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Lysophospholipid Receptors

Although historically considered as intermediates in the biosynthesis of glycerophospholipids and the degradation of sphingolipids, the lysophospholipids lysophosphatidic acid (LPA) and sphingosine 1-phosphate (S1P) together form a class of extracellular mediators that evoke a wide range of biological responses. LPA is generated extracellularly by the concerted action of several phospholipases on plasma lipids while S1P is generated by sphingosine kinases and released from cells by unknown mechanisms. LPA and S1P are both produced by thrombic stimulation of platelets and can accumulate in serum in low micromolar concentrations. In addition, LPA has been shown to accumulate in other body fluids under pathological conditions; for example, in the ascites of ovarian cancer patients.

Due to their high potency (EC50 1-100 nM) and their ability to elicit responses when applied extracellularly, as well as the sensitivity of many responses to pertussis toxin, it was proposed that both LPA and S1P mediated their effects via their interaction with G protein-coupled receptors (GPCRs). Thus, the identification of a set of LPA/S1P G protein-coupled receptors, referred to as the ‘Edg’ cluster (Endothelial differentiation gene), was a seminal event in understanding the biology of these mediators. As expected from consideration of other groups of GPCRs, the LPA receptors (LPA1, LPA2 and LPA3; formerly Edg-2, Edg-4 and Edg-7, respectively) are most similar to one another (55% identical amino acids). These receptors are strongly LPA-preferring and are not activated by S1P or phosphatidic acid (at concentrations up to 10 µM). Likewise, a variety of lysophospholipids with head groups have much lower potencies and efficacies.

The other five lysophospholipid receptors (S1P1-5; formerly Edg-1, Edg-5, Edg-3, Edg-6 and Edg-8, respectively) are S1P-preferring and are also most similar to one another (50% identical amino acids). Each of the S1P receptors has been subjected to binding analyses and the Kd values have been reported to be in the 2-60 nM range. Dihydro S1P (sphinganine 1-phosphate) is nearly equipotent with S1P, while addition of a choline head group (sphingosylphosphorylcholine; SPC) results in a molecule that, while active at the receptors, is distinctly less potent and less efficacious at all S1P receptor types. Phyto S1P is reported to be a high affinity ligand for the S1P4 receptor. Other sphingolipids and glycerol-based lysophospholipids (including LPA) are inactive at the S1P receptors at concentrations up to 10 µM.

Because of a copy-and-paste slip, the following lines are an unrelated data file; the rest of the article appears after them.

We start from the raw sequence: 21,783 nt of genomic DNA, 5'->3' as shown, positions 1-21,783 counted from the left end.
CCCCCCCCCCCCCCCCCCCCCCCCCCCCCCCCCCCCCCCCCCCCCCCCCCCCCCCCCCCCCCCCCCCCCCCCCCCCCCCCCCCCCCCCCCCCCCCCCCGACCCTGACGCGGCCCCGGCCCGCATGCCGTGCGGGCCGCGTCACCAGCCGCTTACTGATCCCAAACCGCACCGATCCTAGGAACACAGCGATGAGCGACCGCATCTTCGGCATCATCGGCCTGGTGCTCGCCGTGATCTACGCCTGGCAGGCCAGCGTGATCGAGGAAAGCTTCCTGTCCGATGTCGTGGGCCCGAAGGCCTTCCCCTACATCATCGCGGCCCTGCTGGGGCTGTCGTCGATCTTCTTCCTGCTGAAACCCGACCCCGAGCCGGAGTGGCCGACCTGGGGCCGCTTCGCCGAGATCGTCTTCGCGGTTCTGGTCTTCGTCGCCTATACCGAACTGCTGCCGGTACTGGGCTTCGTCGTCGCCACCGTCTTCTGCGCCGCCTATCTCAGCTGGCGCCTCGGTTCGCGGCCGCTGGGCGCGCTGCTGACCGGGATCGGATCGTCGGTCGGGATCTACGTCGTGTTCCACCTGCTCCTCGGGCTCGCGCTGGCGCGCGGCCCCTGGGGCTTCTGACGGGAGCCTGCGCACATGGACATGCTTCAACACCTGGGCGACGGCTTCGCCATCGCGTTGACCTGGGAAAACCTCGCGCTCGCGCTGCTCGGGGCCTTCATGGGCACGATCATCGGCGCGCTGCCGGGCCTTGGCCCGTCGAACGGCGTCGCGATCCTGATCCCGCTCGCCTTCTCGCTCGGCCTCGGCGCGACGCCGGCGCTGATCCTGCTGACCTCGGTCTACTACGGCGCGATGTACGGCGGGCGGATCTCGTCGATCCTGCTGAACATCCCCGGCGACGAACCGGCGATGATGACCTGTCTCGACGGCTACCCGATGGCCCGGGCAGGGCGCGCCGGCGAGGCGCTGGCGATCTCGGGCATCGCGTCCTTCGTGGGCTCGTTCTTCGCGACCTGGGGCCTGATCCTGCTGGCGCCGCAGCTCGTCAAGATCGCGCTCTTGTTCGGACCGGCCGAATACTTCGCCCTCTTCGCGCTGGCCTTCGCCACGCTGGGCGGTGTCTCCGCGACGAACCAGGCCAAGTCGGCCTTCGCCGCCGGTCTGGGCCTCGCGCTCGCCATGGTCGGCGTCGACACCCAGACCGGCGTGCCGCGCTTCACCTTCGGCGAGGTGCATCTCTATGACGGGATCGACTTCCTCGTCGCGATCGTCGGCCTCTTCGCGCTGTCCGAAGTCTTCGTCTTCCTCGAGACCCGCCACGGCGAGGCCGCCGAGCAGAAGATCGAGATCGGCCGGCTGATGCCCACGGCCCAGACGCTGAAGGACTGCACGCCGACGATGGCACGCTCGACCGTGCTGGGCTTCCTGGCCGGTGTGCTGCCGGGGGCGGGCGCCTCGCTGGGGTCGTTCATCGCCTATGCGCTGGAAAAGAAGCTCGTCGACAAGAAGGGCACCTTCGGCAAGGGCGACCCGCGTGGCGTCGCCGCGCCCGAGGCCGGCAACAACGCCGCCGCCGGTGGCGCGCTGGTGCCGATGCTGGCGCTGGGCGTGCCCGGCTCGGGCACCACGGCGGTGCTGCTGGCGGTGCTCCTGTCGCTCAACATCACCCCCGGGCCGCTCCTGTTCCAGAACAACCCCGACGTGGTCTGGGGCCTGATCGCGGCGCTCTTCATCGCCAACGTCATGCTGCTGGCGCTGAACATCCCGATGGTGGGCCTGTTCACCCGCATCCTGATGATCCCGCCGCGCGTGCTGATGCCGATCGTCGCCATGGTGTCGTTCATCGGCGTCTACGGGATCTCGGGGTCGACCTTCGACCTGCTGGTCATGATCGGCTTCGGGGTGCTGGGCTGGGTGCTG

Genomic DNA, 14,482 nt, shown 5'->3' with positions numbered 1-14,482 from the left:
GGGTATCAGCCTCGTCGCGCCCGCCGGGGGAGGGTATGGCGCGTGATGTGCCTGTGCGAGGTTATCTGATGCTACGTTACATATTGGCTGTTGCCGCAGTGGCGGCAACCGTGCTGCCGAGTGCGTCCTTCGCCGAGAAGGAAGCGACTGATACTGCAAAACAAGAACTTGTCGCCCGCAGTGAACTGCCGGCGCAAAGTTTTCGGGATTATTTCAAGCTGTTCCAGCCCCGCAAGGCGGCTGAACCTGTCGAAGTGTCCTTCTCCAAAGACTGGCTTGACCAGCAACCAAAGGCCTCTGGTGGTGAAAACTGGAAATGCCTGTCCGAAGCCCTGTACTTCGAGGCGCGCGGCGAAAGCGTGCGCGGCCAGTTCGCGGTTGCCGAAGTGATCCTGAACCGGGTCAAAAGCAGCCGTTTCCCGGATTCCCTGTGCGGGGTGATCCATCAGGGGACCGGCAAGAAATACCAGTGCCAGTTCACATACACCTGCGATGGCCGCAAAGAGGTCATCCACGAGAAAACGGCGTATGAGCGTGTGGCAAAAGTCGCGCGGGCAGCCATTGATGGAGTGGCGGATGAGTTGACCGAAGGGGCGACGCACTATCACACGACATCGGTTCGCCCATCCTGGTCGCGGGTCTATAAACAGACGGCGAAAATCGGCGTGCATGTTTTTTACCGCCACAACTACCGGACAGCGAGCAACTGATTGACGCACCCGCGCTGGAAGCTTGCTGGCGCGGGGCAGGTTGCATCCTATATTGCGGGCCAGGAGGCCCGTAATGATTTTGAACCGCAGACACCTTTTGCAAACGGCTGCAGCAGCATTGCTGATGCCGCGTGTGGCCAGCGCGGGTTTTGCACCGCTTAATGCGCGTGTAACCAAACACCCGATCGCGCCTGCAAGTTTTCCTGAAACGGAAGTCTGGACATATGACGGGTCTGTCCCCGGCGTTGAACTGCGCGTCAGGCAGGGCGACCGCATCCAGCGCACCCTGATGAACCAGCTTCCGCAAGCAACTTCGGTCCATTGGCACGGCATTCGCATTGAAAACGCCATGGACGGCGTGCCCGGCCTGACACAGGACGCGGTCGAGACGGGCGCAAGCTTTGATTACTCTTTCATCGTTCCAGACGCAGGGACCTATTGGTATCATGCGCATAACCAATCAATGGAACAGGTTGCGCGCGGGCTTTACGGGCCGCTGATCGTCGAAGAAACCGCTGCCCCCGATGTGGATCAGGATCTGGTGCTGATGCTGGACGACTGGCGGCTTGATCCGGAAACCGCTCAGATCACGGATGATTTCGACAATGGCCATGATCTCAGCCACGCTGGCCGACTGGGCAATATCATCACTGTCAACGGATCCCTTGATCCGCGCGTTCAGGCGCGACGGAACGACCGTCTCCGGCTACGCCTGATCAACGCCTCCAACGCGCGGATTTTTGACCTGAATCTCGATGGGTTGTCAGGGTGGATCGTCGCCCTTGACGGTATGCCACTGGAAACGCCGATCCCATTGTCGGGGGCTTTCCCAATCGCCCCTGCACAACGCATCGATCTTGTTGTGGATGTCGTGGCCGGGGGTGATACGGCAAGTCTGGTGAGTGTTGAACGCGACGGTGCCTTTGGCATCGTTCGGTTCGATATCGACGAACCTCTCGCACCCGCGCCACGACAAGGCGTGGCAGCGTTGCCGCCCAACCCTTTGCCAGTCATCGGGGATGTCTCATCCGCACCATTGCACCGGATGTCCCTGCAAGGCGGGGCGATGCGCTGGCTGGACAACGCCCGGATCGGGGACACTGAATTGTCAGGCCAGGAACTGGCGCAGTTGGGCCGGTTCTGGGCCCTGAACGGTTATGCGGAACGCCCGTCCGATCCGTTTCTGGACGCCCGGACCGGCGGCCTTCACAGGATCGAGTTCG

The two fundamental strategies used to understand the biology/pathology associated with the LPA/S1P receptors are mouse genetics and chemical biology. Ablation of individual receptor genes in the germ lines of mice resulted in no obvious phenotype (S1P3, LPA2), reduced litter size (S1P2) with perinatal lethality and runting (LPA1), embryonic lethality (S1P1) or a defect of implantation (LPA3). The defect in the S1P1 receptor gene "€˜knock-out"€™ mice was due to failure of developing blood vessels to become invested with pericytes and smooth muscle cells when the S1P1 receptor was lacking in the endothelium. Mice with altered S1P4 or S1P5 receptor genes have not been reported. A zebrafish with a developmental cardiac defect has an underlying S1P receptor mutation, but the additional S1P receptor genes in fish (Takifugu rubripes has at least six) and evolutionary distance make a direct correlation to mammals impossible. Genetic analyses are hampered also by the apparent lack of LPA/S1P receptors in non-vertebrate animals.